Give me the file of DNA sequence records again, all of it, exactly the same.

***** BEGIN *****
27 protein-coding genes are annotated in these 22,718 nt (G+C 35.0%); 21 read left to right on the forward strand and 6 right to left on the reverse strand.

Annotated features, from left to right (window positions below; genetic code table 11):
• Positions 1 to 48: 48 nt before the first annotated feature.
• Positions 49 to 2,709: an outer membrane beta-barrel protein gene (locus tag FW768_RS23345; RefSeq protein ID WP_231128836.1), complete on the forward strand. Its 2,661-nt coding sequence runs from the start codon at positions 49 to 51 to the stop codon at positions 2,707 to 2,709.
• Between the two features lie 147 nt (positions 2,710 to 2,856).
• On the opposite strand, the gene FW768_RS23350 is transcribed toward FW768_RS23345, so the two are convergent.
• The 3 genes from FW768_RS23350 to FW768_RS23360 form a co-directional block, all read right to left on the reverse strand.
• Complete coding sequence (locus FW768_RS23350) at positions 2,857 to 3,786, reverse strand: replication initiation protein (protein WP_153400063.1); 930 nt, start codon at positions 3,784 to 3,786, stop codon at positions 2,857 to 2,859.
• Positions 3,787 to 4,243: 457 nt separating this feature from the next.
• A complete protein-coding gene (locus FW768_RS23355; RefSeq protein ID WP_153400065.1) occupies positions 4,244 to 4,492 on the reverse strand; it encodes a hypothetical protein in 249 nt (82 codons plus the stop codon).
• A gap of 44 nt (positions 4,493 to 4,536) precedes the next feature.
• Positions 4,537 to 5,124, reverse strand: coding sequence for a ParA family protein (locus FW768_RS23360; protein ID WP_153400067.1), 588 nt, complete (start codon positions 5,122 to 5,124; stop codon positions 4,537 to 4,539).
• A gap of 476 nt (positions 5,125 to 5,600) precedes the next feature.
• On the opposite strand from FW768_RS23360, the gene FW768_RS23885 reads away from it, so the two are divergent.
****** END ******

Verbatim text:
27 protein-coding genes are annotated in these 22,718 nt (G+C 35.0%); 21 read left to right on the forward strand and 6 right to left on the reverse strand.

Annotated features, from left to right (window positions below; genetic code table 11):
• Positions 1 to 48: 48 nt before the first annotated feature.
• Positions 49 to 2,709: an outer membrane beta-barrel protein gene (locus tag FW768_RS23345; RefSeq protein ID WP_231128836.1), complete on the forward strand. Its 2,661-nt coding sequence runs from the start codon at positions 49 to 51 to the stop codon at positions 2,707 to 2,709.
• Between the two features lie 147 nt (positions 2,710 to 2,856).
• On the opposite strand, the gene FW768_RS23350 is transcribed toward FW768_RS23345, so the two are convergent.
• The 3 genes from FW768_RS23350 to FW768_RS23360 form a co-directional block, all read right to left on the reverse strand.
• Complete coding sequence (locus FW768_RS23350) at positions 2,857 to 3,786, reverse strand: replication initiation protein (protein WP_153400063.1); 930 nt, start codon at positions 3,784 to 3,786, stop codon at positions 2,857 to 2,859.
• Positions 3,787 to 4,243: 457 nt separating this feature from the next.
• A complete protein-coding gene (locus FW768_RS23355; RefSeq protein ID WP_153400065.1) occupies positions 4,244 to 4,492 on the reverse strand; it encodes a hypothetical protein in 249 nt (82 codons plus the stop codon).
• A gap of 44 nt (positions 4,493 to 4,536) precedes the next feature.
• Positions 4,537 to 5,124, reverse strand: coding sequence for a ParA family protein (locus FW768_RS23360; protein ID WP_153400067.1), 588 nt, complete (start codon positions 5,122 to 5,124; stop codon positions 4,537 to 4,539).
• A gap of 476 nt (positions 5,125 to 5,600) precedes the next feature.
• On the opposite strand from FW768_RS23360, the gene FW768_RS23885 reads away from it, so the two are divergent.